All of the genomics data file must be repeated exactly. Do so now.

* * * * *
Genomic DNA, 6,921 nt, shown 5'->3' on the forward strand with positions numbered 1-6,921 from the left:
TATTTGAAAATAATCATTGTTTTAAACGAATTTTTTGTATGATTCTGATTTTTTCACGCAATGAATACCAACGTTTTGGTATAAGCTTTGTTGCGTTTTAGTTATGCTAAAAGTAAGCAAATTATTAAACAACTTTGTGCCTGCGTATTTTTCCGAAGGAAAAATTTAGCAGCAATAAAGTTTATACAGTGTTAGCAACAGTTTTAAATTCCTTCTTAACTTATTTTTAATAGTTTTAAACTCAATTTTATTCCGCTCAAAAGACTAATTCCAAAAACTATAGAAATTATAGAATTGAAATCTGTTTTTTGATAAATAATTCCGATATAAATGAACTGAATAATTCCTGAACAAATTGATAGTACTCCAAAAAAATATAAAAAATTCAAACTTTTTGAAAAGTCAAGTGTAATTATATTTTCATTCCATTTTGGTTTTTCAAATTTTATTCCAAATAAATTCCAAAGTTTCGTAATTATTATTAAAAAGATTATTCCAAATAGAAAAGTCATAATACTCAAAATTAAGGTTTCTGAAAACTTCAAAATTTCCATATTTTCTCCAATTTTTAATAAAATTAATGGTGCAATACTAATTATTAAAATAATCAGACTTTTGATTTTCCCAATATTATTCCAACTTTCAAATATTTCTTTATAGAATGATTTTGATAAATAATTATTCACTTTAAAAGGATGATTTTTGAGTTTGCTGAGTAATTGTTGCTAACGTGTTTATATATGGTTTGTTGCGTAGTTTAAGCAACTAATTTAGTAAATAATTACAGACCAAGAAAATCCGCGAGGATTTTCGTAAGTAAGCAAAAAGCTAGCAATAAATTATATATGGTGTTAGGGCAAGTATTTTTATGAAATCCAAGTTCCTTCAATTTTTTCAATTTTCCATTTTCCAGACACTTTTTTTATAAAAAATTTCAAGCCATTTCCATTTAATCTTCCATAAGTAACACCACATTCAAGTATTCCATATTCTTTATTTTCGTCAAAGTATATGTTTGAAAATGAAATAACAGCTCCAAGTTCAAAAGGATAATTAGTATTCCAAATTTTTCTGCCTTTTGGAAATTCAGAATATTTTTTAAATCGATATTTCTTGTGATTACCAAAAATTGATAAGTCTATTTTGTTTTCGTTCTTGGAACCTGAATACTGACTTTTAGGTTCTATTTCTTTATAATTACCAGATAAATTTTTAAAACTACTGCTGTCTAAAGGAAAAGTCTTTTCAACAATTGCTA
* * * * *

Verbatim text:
Genomic DNA, 6,921 nt, shown 5'->3' on the forward strand with positions numbered 1-6,921 from the left:
TATTTGAAAATAATCATTGTTTTAAACGAATTTTTTGTATGATTCTGATTTTTTCACGCAATGAATACCAACGTTTTGGTATAAGCTTTGTTGCGTTTTAGTTATGCTAAAAGTAAGCAAATTATTAAACAACTTTGTGCCTGCGTATTTTTCCGAAGGAAAAATTTAGCAGCAATAAAGTTTATACAGTGTTAGCAACAGTTTTAAATTCCTTCTTAACTTATTTTTAATAGTTTTAAACTCAATTTTATTCCGCTCAAAAGACTAATTCCAAAAACTATAGAAATTATAGAATTGAAATCTGTTTTTTGATAAATAATTCCGATATAAATGAACTGAATAATTCCTGAACAAATTGATAGTACTCCAAAAAAATATAAAAAATTCAAACTTTTTGAAAAGTCAAGTGTAATTATATTTTCATTCCATTTTGGTTTTTCAAATTTTATTCCAAATAAATTCCAAAGTTTCGTAATTATTATTAAAAAGATTATTCCAAATAGAAAAGTCATAATACTCAAAATTAAGGTTTCTGAAAACTTCAAAATTTCCATATTTTCTCCAATTTTTAATAAAATTAATGGTGCAATACTAATTATTAAAATAATCAGACTTTTGATTTTCCCAATATTATTCCAACTTTCAAATATTTCTTTATAGAATGATTTTGATAAATAATTATTCACTTTAAAAGGATGATTTTTGAGTTTGCTGAGTAATTGTTGCTAACGTGTTTATATATGGTTTGTTGCGTAGTTTAAGCAACTAATTTAGTAAATAATTACAGACCAAGAAAATCCGCGAGGATTTTCGTAAGTAAGCAAAAAGCTAGCAATAAATTATATATGGTGTTAGGGCAAGTATTTTTATGAAATCCAAGTTCCTTCAATTTTTTCAATTTTCCATTTTCCAGACACTTTTTTTATAAAAAATTTCAAGCCATTTCCATTTAATCTTCCATAAGTAACACCACATTCAAGTATTCCATATTCTTTATTTTCGTCAAAGTATATGTTTGAAAATGAAATAACAGCTCCAAGTTCAAAAGGATAATTAGTATTCCAAATTTTTCTGCCTTTTGGAAATTCAGAATATTTTTTAAATCGATATTTCTTGTGATTACCAAAAATTGATAAGTCTATTTTGTTTTCGTTCTTGGAACCTGAATACTGACTTTTAGGTTCTATTTCTTTATAATTACCAGATAAATTTTTAAAACTACTGCTGTCTAAAGGAAAAGTCTTTTCAACAATTGCTA